ISIS Iran Report

Chinese Firms Continue to Evade Iran Sanctions

Chinese Firms Continue to Evade Iran Sanctions photo

October 19, 2010

The Washington Post’s John Pomfret reported on October 18 that Chinese firms continue to evade Iran sanctions to supply its nuclear, missile, and military programs with needed dual-use goods.  Pomfret reports that State Department Special Advisor for Nonproliferation and Arms Control Robert J. Einhorn visited China last month to hand deliver a list containing evidence of cases involving sales of sensitive equipment to Iran’s military programs.  The U.S. administration believes that China’s weak enforcement of its export controls is to blame, rather than tacit or direct Chinese governmental authorization for the sales.  China is often seen as a transshipment point or a broker for dual-use goods ordered by Iranian military entities.

Officials said that months after a new United Nations Security Council sanctions resolution was passed last June, Chinese firms continue apace with their restricted trade to Iran.  A U.S. official cited in the Washington Post story cited recent sales of carbon fiber which could assist Iran in building more advanced gas centrifuges.  In 2008, as the Associated Press reported, a Chinese company purchased 108 pressure transducers for Iran.  These devices measure the gas pressure inside a centrifuge, and Iran uses a large quantity of them in its centrifuge plants.  Between 2006 and 2008, the United States investigated another Chinese company’s sales of missile and nuclear related materials to Iran, during which the company illegally accessed the U.S. financial system to receive payments from Iran.  (Read an ISIS study of this case here).  In 2006, a Chinese company sold European vacuum pump systems to Iran’s centrifuge program.  (Read an ISIS study of this case here).  These cases are attributed to lapses in China’s enforcement of export controls; U.S. officials are seeking China’s commitment to better prevent the transfer of goods to Iran from its territory that are banned by U.N. Security Council resolutions.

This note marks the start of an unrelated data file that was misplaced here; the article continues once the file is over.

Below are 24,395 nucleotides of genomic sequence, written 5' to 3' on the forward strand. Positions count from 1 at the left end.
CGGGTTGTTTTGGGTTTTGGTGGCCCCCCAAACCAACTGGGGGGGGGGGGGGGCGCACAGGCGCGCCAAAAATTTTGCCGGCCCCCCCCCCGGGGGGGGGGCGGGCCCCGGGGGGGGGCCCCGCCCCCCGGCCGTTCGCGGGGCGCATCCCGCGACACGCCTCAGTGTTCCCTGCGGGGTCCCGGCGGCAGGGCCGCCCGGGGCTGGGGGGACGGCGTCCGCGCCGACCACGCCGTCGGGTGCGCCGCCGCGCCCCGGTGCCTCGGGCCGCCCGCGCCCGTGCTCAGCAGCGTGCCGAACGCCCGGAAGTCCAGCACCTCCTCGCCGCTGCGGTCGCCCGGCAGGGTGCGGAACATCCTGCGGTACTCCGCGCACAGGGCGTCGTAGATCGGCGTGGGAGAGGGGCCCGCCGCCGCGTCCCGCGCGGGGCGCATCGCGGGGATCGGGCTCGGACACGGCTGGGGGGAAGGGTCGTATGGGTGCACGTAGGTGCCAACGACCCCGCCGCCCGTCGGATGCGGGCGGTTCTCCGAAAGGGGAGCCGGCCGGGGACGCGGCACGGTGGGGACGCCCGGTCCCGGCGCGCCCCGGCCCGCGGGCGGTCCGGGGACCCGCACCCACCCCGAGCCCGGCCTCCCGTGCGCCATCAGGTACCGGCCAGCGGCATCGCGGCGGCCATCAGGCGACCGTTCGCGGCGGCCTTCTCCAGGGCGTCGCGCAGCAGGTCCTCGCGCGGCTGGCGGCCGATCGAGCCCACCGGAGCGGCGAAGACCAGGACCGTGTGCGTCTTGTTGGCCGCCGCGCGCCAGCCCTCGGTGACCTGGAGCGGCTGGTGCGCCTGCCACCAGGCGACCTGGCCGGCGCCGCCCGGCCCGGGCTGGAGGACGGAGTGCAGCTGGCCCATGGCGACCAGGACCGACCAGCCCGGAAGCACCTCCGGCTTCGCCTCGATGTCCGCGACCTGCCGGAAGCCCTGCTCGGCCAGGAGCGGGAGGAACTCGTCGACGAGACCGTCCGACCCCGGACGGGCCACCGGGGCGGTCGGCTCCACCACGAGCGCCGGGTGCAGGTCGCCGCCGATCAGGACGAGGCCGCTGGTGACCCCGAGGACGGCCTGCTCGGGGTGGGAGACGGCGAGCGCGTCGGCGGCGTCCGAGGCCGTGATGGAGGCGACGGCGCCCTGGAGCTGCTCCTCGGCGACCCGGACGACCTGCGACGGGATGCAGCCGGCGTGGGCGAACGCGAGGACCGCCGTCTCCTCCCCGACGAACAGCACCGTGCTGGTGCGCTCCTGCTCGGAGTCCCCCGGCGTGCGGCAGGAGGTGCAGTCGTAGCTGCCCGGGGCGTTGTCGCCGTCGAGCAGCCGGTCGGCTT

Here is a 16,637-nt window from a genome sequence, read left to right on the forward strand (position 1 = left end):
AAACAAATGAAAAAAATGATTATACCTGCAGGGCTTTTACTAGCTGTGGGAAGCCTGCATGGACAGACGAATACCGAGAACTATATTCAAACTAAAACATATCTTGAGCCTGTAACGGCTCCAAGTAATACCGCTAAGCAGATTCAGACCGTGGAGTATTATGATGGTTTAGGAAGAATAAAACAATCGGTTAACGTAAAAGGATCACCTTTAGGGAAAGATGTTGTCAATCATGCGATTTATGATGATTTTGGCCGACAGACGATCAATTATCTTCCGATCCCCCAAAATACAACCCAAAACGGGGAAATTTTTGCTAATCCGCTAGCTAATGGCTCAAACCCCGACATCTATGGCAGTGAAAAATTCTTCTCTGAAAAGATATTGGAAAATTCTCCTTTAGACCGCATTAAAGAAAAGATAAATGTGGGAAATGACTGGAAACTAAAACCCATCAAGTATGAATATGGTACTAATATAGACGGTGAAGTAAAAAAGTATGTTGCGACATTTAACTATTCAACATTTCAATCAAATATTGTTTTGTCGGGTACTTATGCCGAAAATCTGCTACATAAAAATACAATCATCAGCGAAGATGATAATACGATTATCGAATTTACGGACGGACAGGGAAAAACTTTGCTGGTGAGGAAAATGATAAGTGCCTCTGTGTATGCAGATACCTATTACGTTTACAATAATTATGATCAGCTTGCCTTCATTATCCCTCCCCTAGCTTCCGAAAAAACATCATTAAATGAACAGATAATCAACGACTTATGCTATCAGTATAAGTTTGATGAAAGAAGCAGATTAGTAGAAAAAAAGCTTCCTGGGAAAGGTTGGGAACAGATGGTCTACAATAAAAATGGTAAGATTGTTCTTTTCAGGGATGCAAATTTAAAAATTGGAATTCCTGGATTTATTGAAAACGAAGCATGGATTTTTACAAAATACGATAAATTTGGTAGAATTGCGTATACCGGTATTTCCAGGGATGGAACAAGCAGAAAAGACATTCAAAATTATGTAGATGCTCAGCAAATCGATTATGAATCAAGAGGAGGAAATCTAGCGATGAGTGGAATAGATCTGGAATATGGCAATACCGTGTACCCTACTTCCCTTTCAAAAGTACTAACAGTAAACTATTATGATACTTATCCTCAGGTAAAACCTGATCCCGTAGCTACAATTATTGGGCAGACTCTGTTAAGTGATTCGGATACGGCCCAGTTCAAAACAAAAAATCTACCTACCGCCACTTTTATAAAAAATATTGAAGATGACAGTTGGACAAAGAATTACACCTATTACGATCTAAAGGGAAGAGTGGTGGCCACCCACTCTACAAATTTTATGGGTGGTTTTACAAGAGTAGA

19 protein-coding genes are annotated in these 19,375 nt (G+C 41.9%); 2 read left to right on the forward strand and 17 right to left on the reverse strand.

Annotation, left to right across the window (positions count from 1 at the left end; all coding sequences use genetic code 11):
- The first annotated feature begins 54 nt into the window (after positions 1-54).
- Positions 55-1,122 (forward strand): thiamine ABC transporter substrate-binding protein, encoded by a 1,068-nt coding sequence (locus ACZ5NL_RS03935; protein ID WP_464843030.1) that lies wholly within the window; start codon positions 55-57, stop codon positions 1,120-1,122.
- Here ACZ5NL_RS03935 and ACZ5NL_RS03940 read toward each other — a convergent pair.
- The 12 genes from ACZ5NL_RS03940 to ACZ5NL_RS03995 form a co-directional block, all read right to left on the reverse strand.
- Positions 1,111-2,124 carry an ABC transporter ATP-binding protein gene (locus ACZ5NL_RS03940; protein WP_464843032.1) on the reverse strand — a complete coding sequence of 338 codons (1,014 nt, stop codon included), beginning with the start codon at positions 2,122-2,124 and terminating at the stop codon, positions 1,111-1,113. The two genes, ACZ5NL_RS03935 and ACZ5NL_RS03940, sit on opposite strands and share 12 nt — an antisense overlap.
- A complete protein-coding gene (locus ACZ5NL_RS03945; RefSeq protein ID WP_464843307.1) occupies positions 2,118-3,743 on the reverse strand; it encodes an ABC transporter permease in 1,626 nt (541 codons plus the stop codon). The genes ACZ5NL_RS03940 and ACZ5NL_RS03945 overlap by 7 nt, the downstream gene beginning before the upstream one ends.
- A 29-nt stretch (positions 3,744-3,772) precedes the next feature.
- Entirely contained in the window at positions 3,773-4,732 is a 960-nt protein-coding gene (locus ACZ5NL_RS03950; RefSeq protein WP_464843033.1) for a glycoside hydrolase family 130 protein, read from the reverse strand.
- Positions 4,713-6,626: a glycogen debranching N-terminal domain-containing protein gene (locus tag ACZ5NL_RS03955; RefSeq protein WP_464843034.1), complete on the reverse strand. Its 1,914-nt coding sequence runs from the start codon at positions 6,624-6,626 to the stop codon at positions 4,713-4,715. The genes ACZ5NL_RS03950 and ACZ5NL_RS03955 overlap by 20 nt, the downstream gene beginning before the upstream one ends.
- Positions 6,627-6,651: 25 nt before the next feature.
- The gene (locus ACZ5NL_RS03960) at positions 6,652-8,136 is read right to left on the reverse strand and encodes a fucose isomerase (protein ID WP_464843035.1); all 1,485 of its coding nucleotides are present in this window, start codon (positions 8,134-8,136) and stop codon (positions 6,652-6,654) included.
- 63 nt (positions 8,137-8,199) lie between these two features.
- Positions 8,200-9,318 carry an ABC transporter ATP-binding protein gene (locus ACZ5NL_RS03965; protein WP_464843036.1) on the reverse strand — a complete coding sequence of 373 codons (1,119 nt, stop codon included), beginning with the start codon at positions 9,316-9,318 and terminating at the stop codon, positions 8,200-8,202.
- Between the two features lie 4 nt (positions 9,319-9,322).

Under the first term of George W. Bush’s administration, the United States stopped doing business with sixty-two Chinese companies suspected of selling missile technology to Iran.  According to the Washington Post article, Obama administration officials say they must balance other competing interests, such as currency revaluation, help on North Korea, and a desire to gain Chinese divestment of Iran’s energy sector, with the Iranian proliferation threat and the need to demand China’s cooperation on export controls.  The administration, however, continues to blacklist Chinese violators of U.S. export control laws.  A spokesman for the Chinese embassy indicated that the Chinese government “will investigate the issues raised by the U.S. side.” 

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